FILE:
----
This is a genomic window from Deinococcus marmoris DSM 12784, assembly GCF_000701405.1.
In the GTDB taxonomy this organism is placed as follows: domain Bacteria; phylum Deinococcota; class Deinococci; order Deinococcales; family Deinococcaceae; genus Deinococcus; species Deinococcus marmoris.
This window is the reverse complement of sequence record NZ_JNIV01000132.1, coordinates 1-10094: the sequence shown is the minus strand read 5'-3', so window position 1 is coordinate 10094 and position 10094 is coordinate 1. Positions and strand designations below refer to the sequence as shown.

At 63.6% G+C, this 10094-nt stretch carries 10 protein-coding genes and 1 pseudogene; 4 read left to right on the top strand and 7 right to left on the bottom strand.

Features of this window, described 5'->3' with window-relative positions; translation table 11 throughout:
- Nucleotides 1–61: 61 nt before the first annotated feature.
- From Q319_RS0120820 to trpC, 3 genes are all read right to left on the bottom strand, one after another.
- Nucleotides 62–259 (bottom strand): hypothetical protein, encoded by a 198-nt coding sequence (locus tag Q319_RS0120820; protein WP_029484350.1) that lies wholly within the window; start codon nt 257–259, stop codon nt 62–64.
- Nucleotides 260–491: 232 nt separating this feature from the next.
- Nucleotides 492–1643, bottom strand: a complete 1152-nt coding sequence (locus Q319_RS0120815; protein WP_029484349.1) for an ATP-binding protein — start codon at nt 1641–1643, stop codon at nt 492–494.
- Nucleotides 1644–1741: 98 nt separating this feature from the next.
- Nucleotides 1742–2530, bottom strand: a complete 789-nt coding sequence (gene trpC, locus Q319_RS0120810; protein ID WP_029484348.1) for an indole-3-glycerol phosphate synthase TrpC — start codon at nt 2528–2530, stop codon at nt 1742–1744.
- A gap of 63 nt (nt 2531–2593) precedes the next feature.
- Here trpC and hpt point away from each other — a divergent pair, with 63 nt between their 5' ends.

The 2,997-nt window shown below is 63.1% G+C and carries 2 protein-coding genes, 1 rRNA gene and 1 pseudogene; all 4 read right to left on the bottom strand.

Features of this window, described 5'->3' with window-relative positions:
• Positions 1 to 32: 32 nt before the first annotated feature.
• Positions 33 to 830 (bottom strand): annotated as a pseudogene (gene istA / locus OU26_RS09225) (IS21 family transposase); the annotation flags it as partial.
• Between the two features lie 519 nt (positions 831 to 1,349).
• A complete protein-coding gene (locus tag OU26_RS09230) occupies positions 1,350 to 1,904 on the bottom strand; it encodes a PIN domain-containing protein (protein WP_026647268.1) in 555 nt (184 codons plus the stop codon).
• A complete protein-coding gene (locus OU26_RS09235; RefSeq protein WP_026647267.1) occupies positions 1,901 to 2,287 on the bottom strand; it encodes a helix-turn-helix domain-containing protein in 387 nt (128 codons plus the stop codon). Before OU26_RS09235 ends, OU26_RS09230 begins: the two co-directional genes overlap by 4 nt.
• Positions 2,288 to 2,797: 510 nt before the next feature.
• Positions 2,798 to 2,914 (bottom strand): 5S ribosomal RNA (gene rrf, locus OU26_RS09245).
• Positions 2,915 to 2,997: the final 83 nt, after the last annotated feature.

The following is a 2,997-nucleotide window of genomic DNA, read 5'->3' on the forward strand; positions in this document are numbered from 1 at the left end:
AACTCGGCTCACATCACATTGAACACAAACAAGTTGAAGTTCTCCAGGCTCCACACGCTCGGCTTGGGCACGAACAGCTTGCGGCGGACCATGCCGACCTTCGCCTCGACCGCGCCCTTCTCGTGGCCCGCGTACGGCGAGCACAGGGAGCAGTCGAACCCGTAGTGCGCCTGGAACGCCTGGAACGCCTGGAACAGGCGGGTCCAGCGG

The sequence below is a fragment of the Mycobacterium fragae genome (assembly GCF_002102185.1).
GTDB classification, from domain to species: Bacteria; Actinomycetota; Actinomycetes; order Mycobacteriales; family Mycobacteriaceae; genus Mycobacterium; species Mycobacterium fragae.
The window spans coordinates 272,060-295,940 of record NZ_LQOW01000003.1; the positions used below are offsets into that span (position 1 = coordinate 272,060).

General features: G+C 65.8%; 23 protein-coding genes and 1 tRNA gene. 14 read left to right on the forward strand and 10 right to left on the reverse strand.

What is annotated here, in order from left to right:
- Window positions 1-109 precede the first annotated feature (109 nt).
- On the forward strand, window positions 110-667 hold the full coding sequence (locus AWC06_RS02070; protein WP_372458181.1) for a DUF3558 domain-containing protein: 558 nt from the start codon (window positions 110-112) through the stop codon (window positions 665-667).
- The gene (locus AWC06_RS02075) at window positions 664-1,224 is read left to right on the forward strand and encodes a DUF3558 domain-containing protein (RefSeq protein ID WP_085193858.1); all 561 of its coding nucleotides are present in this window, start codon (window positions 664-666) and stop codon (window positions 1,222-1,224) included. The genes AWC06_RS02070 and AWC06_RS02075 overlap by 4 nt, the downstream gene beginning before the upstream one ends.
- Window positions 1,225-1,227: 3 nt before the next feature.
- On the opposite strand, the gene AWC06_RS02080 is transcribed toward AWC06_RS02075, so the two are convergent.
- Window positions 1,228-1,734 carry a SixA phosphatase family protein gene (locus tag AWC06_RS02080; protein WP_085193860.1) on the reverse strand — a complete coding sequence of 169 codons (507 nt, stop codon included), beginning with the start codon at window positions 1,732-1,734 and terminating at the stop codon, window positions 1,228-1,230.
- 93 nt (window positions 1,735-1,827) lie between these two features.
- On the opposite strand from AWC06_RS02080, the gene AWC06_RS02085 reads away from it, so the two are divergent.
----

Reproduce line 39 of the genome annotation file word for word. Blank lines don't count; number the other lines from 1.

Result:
- On the opposite strand from AWC06_RS02080, the gene AWC06_RS02085 reads away from it, so the two are divergent.